In a patriarchal society like India, where women are generally considered as
worthless, they have got very fewer rights over ancestral properties compared to
men and the overall impact of this culture is resulting in giving fewer rights
and freedom to Indian women when compared to men. Imagine, a son, taking his
dad's property after his dad's demise, while legally or justifiably the property
must be shared equally by the son, daughter and others (Intestate Succession).
Now, as Supreme court announced the latest amendment in the Hindu Succession
Act, 1956 in 2005 which has been creating chaos in some manner. So, we would
look forward that how this three bench court has finally resolved the matter in
Vineeta Sharma Versus Rakesh Sharma And Ors
Vineeta Sharma's judgment is based on the premiss that the purpose of section 6
of the Act, as amended by the 2005 Amendment, was not to have an advantage or
retroactive effect on female offspring but to act retroactively. 4 Applicable
retroactively to legislation where it provides for entitlement-related benefits
that may arise before the approval of that legislation. Although the concept of
the retroactive application was explained concerning the 2005 amendment, it was
considered that the 2005 amendment makes the inheritance benefit available to
female offspring based on past facts, ie female offspring, ie birth 5.
Also, the court was aware that the law required a distinction to be made between
the right to demand a bet and the amount of the bet. The right of the co-partner
to claim a share in the plot's assets remains stable, although the specific
share available to the co-partner fluctuates in family births and deaths and is
only determined at the time of separation6. Thus, the court held that the
condition of Section 6 of the Act, as amended, the theoretical division concerns
only the extent of participation that the co-partner may request but does not
primarily affect the right to request participation7.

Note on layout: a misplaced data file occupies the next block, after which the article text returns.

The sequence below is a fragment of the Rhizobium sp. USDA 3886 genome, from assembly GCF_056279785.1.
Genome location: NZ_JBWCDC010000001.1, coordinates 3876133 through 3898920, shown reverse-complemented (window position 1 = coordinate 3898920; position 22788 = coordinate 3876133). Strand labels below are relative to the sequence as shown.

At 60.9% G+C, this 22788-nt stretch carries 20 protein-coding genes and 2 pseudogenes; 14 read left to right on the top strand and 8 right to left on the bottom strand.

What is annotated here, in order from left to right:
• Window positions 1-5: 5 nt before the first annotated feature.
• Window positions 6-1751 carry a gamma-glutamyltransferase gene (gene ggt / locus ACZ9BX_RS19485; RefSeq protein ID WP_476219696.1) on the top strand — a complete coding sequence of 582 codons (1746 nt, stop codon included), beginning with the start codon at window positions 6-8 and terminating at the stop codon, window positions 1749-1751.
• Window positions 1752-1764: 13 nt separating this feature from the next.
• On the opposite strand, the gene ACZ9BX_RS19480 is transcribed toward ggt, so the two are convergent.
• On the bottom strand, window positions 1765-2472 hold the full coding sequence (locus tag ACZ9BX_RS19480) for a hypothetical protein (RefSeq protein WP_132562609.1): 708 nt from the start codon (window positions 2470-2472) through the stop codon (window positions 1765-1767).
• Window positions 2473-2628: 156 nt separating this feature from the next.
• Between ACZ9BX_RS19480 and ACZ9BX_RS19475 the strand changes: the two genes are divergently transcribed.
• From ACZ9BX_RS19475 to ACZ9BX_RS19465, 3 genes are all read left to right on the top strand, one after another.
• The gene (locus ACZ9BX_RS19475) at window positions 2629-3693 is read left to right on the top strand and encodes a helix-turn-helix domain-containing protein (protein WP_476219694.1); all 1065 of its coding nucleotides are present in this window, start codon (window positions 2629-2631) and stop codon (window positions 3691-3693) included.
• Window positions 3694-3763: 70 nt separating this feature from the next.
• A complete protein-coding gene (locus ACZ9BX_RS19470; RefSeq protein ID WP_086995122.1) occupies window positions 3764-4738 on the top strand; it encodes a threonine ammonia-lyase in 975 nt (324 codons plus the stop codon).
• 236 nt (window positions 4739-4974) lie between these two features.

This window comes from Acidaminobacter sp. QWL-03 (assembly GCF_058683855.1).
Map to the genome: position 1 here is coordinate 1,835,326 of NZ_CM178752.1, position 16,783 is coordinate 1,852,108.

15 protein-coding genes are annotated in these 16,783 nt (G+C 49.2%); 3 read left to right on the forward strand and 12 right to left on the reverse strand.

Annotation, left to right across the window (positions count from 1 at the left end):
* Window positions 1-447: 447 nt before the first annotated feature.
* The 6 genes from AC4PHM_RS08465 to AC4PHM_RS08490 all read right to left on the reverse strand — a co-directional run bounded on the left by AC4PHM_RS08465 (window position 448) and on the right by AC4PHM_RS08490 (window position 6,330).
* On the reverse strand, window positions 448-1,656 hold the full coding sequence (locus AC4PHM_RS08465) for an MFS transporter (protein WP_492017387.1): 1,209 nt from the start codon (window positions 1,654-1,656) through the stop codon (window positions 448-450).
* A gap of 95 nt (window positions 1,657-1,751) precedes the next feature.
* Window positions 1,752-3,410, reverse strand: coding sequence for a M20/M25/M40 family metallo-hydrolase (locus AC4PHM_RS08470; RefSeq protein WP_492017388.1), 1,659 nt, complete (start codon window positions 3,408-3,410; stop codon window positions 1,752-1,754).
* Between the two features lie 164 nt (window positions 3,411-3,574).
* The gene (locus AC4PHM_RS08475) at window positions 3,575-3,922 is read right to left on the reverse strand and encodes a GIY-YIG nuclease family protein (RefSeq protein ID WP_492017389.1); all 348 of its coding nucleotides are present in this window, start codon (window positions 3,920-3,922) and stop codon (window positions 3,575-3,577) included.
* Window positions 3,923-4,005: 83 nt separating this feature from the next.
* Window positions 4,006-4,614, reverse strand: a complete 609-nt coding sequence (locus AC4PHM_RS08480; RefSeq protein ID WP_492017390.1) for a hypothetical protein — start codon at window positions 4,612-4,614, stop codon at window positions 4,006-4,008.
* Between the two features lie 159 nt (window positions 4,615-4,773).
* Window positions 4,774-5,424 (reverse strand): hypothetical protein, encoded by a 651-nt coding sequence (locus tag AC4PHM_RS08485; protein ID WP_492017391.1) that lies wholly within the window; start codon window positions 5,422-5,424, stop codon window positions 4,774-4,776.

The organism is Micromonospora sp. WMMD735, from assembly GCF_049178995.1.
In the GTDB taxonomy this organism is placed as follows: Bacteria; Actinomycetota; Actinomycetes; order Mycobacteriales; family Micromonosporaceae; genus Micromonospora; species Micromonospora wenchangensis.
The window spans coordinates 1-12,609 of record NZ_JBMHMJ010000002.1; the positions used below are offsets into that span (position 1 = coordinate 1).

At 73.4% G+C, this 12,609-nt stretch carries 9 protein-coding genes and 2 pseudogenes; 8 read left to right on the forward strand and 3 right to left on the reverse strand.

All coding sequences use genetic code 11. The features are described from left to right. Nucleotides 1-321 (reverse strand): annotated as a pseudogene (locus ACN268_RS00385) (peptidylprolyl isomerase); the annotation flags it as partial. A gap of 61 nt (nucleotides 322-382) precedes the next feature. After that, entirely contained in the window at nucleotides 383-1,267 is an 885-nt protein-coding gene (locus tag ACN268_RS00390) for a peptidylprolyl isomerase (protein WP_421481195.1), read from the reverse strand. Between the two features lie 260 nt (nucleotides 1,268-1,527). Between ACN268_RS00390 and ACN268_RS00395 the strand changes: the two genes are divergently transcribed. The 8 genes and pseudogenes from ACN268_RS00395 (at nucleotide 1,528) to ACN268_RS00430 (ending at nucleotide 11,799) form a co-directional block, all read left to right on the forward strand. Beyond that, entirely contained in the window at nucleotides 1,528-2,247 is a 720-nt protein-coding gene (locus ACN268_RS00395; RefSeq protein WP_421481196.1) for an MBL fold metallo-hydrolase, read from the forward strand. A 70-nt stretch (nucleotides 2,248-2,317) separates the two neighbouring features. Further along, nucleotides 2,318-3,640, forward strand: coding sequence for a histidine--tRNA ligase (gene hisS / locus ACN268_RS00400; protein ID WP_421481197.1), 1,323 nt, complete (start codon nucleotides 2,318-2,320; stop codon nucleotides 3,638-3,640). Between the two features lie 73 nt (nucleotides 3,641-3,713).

Consequently, it was held that, under section 6 of the Unamended Act, the death
of the semi-final coparcener, which gave rise to the theoretical partition only
affected the calculation of the claim, but not the right of action. Since her
daughter acquires partner status as a result of her birth as a result of the
2005 amendment, her right to a share under section 6 of the amended law is
independent of the theoretical division, according to the Vineeta Sharma
judgment, the death of her predecessor before 2005 amendment.
Except for the conclusion that the successor must be alive at the time the 2005
amendment enters into force to claim co-ownership, 8 the judgment in Prakash v
was set aside on the following grounds:
- In Prakash v. Phulavati, the court found that the theoretical separation
provided for in the provisions of Section 6 of the Unamended Act leads to the
separation of joint ownership in the event that the predecessor joint owner dies
before the 2005 amendment, and therefore not in a co-centric case. According to
the 2005 amendment, it should be divided into the hands of the applicant's
However, in Vineeta Sharma, the Apex Court concluded that the
theoretical division provided for in the aforementioned provision of Section 6
only affects the calculation of the proportion of the deceased spouse when the
heir has survived (according to Class I of the Act) or the heir or relatives of
the heir and the said theoretical division do not ultimately determine the
rights and responsibilities of the male and female offspring themselves, which
can only be assumed by a registered division deed or a division regulation drawn
up. by court 9.
- Contrary to the judgment of the Apex Court in Prakash v Phulavati,
Vineeta Sharma, the Apex Court held that, because of the express language of
section 6 (1) (a), a woman's successor does not depend on whether the partner or
predecessor is alive at the time the 2005 amendment enters into force.
- The purpose of Article 6 of the amended law is to emphasize the nature of
the right of a succession of the successor in title to unimpeded succession,
which was not considered by the court in Prakash v Phulavati.
We have discussed the case-laws relating with section 6 of the Hindu Succession
Act in the above texts. Now, as section 6 of Hindu Succession Act follows
Survivorship Rule which transfers ancestral property to only sons in the
offspring which was removed on 9th September 2005 but chaos created in the mind
of people questioning whether the father should be alive or not and else
discussed in above case laws has been finally resolved and it has been clearly
said that a woman or daughter has an equal right in ancestral property whether
the father is alive or not also a daughter would inherent liabilities of her
father after his demise.
Written By Vishesh